Science from stories

Resource Info

Basic Information

Children love to listen to stories. In schools, stories are narrated with the purpose of improving language or imparting morals to children. Stories are, therefore, restricted to language and moral science classes. But have you ever thought of using stories to teach a subject like science? 

Lesson plan Details

03 hours 00 mins

Shadows are an interesting topic for little children to explore. How and why are shadows formed? Do shadows ever change in size and shape?  And where do vegetables come from? How do they help us get our daily nutrition? You can help children find answers to these questions and more with the ideas, activities, and stories in this lesson plan. 

  • To introduce the topics of shadows and vegetables in a fun and creative way.
  • To explore the above mentioned topics through hands-on activities.
  • To develop a child’s imagination.
  • To understand the science that is involved in the topics mentioned.

Science from stories

Nothing wins a child’s heart like a good story. In addition to entertainment, a well-structured story offers rich stimulus for developing a child’s imagination and investigational skills. This lesson plan explores the possibility of using stories as tools to teach science.

Step 1: Reading 1: The Donkey’s Saviour

To start with here is a story “The Donkey’s Saviour”. You could narrate it to the class, using the illustration provided here. The story could be a good starting point for a lesson on shadows.


It was a very hot day. The donkey had no rest for the last one week. Its master was a very cruel man. He gave very little food and water to the donkey, but beat him soundly and made him work very hard all day. The donkey’s job was to carry travellers and their luggage across the ragged road to the next village. On one hot day, the donkey was lugging a fat traveler and his two huge bags.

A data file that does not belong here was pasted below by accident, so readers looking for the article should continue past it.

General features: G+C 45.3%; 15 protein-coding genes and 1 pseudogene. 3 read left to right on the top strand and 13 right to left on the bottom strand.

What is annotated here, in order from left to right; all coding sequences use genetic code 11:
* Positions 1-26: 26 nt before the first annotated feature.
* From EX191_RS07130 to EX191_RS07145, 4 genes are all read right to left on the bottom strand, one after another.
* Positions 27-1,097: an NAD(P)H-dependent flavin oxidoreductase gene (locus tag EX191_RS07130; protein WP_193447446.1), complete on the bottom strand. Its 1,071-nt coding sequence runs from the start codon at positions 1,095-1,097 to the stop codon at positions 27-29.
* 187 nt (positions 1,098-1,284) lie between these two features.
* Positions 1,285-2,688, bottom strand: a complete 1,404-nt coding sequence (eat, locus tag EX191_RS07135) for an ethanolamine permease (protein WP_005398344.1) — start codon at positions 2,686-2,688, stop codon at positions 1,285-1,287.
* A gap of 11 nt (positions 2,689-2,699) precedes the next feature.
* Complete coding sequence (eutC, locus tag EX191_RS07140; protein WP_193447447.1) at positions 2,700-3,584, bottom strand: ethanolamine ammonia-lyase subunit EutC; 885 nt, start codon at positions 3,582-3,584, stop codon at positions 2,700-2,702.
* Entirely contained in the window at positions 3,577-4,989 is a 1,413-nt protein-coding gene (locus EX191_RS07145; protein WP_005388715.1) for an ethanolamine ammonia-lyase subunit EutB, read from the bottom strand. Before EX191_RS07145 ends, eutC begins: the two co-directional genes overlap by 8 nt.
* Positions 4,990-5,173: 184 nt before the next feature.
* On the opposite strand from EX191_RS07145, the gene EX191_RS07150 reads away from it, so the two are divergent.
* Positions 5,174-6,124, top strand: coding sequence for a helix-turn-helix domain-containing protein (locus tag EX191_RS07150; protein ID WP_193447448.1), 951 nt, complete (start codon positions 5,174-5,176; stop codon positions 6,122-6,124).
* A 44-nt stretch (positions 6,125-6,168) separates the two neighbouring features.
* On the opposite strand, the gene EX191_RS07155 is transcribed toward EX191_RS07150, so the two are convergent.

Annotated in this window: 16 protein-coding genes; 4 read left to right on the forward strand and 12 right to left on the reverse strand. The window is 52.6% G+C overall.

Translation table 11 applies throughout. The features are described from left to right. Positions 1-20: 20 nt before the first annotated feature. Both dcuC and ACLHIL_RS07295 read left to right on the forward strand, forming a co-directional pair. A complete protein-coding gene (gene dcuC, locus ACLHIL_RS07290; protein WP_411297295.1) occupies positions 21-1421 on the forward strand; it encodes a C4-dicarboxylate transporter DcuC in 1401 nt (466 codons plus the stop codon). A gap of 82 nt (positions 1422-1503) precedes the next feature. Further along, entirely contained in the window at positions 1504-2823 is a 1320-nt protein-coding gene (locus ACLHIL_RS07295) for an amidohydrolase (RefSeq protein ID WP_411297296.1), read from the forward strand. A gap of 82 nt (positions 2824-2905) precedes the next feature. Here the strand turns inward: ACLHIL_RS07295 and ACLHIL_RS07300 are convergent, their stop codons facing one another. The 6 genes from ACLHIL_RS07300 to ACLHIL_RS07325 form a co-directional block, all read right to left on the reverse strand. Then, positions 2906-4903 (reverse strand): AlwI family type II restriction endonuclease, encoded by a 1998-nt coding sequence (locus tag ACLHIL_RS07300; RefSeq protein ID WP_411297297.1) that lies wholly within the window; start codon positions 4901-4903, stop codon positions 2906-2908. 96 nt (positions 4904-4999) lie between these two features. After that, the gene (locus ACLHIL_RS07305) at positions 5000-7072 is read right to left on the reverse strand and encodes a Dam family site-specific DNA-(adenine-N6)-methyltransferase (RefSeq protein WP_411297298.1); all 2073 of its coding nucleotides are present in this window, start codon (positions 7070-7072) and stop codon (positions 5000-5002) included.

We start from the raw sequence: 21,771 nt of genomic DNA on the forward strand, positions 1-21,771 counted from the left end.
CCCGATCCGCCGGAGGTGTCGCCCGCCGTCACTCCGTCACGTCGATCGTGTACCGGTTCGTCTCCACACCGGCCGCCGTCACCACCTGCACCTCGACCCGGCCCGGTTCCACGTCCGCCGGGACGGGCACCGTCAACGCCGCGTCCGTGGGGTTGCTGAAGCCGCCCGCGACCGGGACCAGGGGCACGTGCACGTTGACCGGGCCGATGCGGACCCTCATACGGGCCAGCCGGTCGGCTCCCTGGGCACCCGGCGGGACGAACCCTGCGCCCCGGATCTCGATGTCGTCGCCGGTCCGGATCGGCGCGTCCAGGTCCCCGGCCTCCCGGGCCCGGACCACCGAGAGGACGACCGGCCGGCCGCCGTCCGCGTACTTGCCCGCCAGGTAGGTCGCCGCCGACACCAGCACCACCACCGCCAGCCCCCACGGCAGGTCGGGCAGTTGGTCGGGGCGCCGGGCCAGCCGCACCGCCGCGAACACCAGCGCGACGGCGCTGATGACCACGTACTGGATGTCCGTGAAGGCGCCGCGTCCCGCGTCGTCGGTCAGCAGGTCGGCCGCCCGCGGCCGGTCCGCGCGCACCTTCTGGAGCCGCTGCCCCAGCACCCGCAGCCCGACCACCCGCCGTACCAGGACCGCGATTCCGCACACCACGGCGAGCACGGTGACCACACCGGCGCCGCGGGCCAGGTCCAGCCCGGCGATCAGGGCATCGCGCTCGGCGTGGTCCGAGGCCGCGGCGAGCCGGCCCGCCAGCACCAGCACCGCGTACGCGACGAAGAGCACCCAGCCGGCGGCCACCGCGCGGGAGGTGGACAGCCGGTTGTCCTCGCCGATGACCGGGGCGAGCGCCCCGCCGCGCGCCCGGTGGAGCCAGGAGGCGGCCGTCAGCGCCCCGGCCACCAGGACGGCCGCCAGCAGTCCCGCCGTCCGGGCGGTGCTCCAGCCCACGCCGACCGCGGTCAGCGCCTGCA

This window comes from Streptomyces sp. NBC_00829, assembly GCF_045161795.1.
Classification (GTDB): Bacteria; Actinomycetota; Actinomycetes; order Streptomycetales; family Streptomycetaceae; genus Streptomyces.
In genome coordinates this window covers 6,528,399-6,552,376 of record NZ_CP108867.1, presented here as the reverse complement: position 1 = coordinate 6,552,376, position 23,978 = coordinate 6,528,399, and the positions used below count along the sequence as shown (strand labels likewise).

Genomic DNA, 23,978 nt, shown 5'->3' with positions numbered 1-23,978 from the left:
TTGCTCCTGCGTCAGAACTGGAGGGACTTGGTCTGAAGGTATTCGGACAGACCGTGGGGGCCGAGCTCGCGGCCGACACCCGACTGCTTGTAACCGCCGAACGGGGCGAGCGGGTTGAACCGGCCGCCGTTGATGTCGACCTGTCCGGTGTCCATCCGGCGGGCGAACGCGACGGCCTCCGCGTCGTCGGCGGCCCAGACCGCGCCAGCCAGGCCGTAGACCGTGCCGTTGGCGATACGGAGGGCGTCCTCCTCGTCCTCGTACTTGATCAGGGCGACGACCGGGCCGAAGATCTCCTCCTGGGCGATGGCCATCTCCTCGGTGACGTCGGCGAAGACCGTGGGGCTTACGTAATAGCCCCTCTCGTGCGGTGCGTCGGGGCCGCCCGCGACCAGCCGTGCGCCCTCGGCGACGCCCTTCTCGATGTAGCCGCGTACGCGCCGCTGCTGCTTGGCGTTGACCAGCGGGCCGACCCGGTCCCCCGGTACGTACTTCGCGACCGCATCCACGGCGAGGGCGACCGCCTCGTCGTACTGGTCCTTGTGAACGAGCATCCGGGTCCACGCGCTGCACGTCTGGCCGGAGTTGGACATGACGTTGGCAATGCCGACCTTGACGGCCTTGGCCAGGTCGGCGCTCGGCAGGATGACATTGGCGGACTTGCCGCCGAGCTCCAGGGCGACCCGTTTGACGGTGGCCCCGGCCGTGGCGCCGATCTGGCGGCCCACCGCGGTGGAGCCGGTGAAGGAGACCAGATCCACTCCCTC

At mid-day, the donkey felt tired and stopped for some rest. As there was no shade nearby, the traveller sat in the donkey’s shadow. The donkey’s master too wanted to sit in the shadow. So he said to the traveler, “The donkey is mine, so is his shadow. You have paid only for the donkey to carry you to the next town. So let me sit in its shadow.” The enraged traveller said, “I have paid for the services of the donkey. Since its shadow cannot be separated from it, I have the right to use its shadow too.”


While the two men were fighting over its shadow, the donkey made its escape from the fat traveller and the cruel master.



How is a shadow formed?

This question could be complicated for young minds. In such a case, you can ask the children if they can see their shadows in a classroom that is dark. Then make them stand in the sunlight outside the classroom. Can they see their shadows now?

What do we need to form a shadow? We need an object and light from the sun, moon, or another light source. Shadows are created when an object interrupts the passage of light. Explain to the children that they, as objects, interrupt the passage of the light, hence a shadow is formed in the place where the light is blocked.

Do shadows fall in the same place or direction all through the day? Allow children to hypothesize in the beginning. Then, make them stand in a clear spot in the sun at different times of the day. Provide them a chart and ask them to mark the size and shape of the shadow.



(size and shape)







An interesting activity for the children would be to investigate why shadows are of different sizes at different times of the day. Remember to tell the children that this activity they do will be influenced by two things—the time of the day and the time of the year.

Shadows are long when the sun is low (morning) and short when the sun is high (like in the noon). Shadows are also longer in winter than in summer

And does the time of the day or the position of the light source decide where an object’s shadow should fall? Given below is an incomplete illustration. Ask children to complete it by drawing the shadow at the place you think it should fall. 


You can conclude the lesson by asking children to write a short summary on shadows. A short story or a poem could also be written with ‘My favorite shadow’ as the topic. In order to help children in this activity, provide a list of words necessary to write about shadows.